[Congressional Record: June 26, 1997 (Senate)]
[Page S6496-S6508]
From the Congressional Record Online via GPO Access [wais.access.gpo.gov] [DOCID:cr26jn97-121]


S. 964. A bill to direct a property conveyance in the State of California; to the Committee on Energy and Natural Resources.


Mr. MURKOWSKI. Mr. President, today I rise to introduce legislation designed to end an impasse that we've endured for far too long--the stalemate over the Ward Valley low-level radioactive waste facility and efforts to implement an important Federal law--the low level radioactive waste policy amendments.
I am doing this today because of documents that have recently come to light under the Freedom of Information Act and due to the continuing differences between the words spoken under oath by a Presidential nominee before my committee and his actions to date.
For more than 10 years, the State of California acting in complete accordance with Federal law and in cooperation with responsible Federal agencies, has been attempting to open a low-level radioactive waste repository at a Mojave Desert site in Ward Valley.
The long, tortured process costing more that $40 million has included a statewide search resulting in the selection of a virtually unpopulated desert valley; two environmental impact statements under the National Environmental Policy Act; two biological opinions under the Endangered Species Act; and judicial review including theCalifornia Supreme Court.

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From the outset, the State has been dogged by the lawsuits and protests of a small fringe group of activists.But in the end, California has met every test.Ward Valley was found to be safe, and the State issued a license containing more than 130 carefully developed safety and environmental stipulations.Consistent with its own independent evaluations, the Department of the Interior agreed to sell the land to California for the Ward Valley site in January 1993.
But shortly thereafter, the Department of the Interior abruptly reversed itself, demanding a series of discretionary studies and reviews that, 4 years later, still have no end in sight.
Specifically, the Department of the Interior asked the National Academy of Sciences to review seven technical issues related to the site.
Specifically, the Department of the Interior asked the National Academy of Sciences to review seven technical issues related to the site.
In May 1995, the Academy's report was released. The report was highly favorable to the site selection and each of the seven issues. As a consequence, Interior Secretary Babbitt indicated that he intended to transfer the site.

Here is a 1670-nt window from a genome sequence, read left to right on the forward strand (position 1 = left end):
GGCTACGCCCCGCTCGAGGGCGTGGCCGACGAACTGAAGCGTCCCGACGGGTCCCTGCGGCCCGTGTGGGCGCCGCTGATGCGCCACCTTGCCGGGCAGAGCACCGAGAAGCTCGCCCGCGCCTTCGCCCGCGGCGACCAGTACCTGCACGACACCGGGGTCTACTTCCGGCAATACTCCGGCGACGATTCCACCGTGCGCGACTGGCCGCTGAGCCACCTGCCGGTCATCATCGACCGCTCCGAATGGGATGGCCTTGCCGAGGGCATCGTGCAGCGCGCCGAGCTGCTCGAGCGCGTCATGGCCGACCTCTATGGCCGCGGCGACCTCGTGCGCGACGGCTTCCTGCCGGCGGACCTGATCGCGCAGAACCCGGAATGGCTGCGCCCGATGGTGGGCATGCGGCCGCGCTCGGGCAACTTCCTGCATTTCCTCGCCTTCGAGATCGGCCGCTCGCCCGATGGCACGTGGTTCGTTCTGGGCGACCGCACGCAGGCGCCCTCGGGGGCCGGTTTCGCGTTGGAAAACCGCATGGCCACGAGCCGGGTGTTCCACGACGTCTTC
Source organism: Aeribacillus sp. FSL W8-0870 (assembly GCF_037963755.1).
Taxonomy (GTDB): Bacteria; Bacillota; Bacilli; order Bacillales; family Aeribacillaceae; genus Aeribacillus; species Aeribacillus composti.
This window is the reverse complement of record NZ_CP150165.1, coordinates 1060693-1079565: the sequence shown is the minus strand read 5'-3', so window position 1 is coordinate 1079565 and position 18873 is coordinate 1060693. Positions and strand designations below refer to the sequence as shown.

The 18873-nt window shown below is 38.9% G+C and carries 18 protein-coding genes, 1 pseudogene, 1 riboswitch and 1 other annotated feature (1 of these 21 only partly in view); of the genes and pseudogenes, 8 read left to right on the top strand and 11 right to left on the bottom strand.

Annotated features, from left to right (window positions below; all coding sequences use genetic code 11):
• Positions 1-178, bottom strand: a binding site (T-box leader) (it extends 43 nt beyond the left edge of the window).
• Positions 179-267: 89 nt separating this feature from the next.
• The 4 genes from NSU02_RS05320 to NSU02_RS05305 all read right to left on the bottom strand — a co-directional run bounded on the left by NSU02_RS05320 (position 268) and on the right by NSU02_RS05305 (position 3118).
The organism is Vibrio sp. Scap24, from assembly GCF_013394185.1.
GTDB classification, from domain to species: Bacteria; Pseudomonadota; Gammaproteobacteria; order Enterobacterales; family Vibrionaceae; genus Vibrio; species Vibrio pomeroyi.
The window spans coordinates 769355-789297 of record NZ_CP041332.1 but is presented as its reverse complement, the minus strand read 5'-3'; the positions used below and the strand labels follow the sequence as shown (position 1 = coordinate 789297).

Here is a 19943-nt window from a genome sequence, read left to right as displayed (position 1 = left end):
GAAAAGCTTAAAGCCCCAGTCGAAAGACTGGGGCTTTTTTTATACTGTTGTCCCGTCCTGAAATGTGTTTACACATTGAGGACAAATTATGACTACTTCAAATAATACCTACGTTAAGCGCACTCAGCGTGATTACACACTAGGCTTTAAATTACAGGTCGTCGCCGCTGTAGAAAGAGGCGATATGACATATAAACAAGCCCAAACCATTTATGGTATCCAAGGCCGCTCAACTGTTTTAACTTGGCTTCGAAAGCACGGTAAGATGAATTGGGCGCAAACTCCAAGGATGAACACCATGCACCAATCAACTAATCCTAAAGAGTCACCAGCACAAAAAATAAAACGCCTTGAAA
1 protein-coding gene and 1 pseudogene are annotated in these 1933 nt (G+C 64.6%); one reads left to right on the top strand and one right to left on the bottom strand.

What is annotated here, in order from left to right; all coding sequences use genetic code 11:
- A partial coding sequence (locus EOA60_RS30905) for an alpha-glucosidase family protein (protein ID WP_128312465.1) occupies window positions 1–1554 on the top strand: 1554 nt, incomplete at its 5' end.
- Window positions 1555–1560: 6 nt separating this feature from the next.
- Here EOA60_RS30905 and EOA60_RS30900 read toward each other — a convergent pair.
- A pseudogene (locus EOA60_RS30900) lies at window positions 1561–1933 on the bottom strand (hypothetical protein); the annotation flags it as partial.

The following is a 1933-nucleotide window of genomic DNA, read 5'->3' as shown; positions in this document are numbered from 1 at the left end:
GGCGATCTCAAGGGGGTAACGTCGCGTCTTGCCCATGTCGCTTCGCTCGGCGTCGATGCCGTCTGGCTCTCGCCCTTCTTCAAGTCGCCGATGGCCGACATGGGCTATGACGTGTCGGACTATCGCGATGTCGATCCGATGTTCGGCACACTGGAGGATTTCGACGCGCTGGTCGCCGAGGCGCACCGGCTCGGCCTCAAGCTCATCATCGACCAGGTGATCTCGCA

Two more months passed.
On July 27, 1995, the President's nominee to be the Deputy Secretary of the Interior, Mr. John Garamendi, appeared before the Energy and Natural Resources Committee and testified under oath, that the Ward Valley issue ``will be satisfactorily culminated shortly * * * and I believe it should be.''
With that testimony in mind, I recently reviewed documents made available under the Freedom of Information Act.
With the benefit of those documents and other evidence of the systematic delay fostered by the Department of the Interior to block Ward Valley, I have reached the sad conclusion that Congress must intervene to end this stalemate.
Before I go into the disturbing history of this issue and the content of the documents uncovered by the Freedom of Information Act request, some background is important.
There is a tremendous difference between low level radioactive waste and the spent fuel issue the Senate has been debating over the past 2 weeks.
Spent fuel, of course, is the high level waste from nuclear power reactors.
Low level radioactive waste, on the other hand, is composed of items such as medical gowns, biomedical wastes, filters, resins and similar wastes generated from cancer treatment, biomedical research, and other activities.
Low level radioactive waste is generated during cutting-edge research that may help us find a cure for AIDS.
Low level radioactive waste is generated from the development of new drugs and cancer therapies.
Low level radioactive waste is generated by the high tech and biotech industry in the quest for new products and services that will be at the foundation of our 21st century economy.
While it also includes waste from nuclear power production, Congress wisely placed specific limits on the levels which are a State responsibility.
When the Senate was debating the fate of high-level spent fuel, we clearly had a situation where the State of Nevada opposed a repository. The Governor of Nevada opposed it
But the low level waste issue is vastly different. Governor Wilson of California supports Ward Valley.
The State of California has been working on plans open a low level waste repository in California for the past decade.
They have done so in complete accordance with Federal law, which assigns responsibility for disposal of a specified portion of low level radioactive waste to the States.
Governor Wilson understands that thousands of jobs in California, particularly among the high-tech and biotech industries, absolutely depend on having dependable access to a safe, secure facility for low level radioactive waste.
Governor Wilson understands that countless lives might be saved through the cancer breakthrough or AIDS cure that the use of radioactive materials might bring.
Governor Wilson also understands that low level radioactive waste is currently being stored at hundreds of urban locations all across California.
It's being stored in basements and in parking lot trailers.
It's being stored in warehouses and temporary shelters.
It's on college campuses, in residential neighborhoods, and in hospitals.